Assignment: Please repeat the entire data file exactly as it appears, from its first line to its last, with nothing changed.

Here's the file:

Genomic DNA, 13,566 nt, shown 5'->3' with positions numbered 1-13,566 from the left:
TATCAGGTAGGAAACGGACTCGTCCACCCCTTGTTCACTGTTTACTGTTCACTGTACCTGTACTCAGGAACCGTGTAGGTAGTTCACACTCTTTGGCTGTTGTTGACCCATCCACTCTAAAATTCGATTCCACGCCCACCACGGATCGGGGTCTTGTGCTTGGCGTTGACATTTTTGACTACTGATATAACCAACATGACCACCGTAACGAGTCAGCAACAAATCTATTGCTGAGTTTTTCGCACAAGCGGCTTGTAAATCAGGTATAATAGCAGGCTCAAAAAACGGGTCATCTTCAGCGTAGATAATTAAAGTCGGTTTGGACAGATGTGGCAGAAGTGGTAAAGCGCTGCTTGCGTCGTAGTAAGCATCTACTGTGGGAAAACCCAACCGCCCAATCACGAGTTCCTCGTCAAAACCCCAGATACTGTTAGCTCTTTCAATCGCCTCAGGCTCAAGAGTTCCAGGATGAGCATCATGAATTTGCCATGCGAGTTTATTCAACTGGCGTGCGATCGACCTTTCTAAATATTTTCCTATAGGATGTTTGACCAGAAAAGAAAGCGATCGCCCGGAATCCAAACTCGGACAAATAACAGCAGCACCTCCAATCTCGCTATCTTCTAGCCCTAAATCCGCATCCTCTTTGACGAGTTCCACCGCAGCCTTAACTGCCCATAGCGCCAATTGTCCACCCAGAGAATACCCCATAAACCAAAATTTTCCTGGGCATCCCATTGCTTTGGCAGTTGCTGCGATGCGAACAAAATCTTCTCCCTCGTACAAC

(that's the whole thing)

Genomic DNA, 13,566 nt, shown 5'->3' with positions numbered 1-13,566 from the left:
TATCAGGTAGGAAACGGACTCGTCCACCCCTTGTTCACTGTTTACTGTTCACTGTACCTGTACTCAGGAACCGTGTAGGTAGTTCACACTCTTTGGCTGTTGTTGACCCATCCACTCTAAAATTCGATTCCACGCCCACCACGGATCGGGGTCTTGTGCTTGGCGTTGACATTTTTGACTACTGATATAACCAACATGACCACCGTAACGAGTCAGCAACAAATCTATTGCTGAGTTTTTCGCACAAGCGGCTTGTAAATCAGGTATAATAGCAGGCTCAAAAAACGGGTCATCTTCAGCGTAGATAATTAAAGTCGGTTTGGACAGATGTGGCAGAAGTGGTAAAGCGCTGCTTGCGTCGTAGTAAGCATCTACTGTGGGAAAACCCAACCGCCCAATCACGAGTTCCTCGTCAAAACCCCAGATACTGTTAGCTCTTTCAATCGCCTCAGGCTCAAGAGTTCCAGGATGAGCATCATGAATTTGCCATGCGAGTTTATTCAACTGGCGTGCGATCGACCTTTCTAAATATTTTCCTATAGGATGTTTGACCAGAAAAGAAAGCGATCGCCCGGAATCCAAACTCGGACAAATAACAGCAGCACCTCCAATCTCGCTATCTTCTAGCCCTAAATCCGCATCCTCTTTGACGAGTTCCACCGCAGCCTTAACTGCCCATAGCGCCAATTGTCCACCCAGAGAATACCCCATAAACCAAAATTTTCCTGGGCATCCCATTGCTTTGGCAGTTGCTGCGATGCGAACAAAATCTTCTCCCTCGTACAAC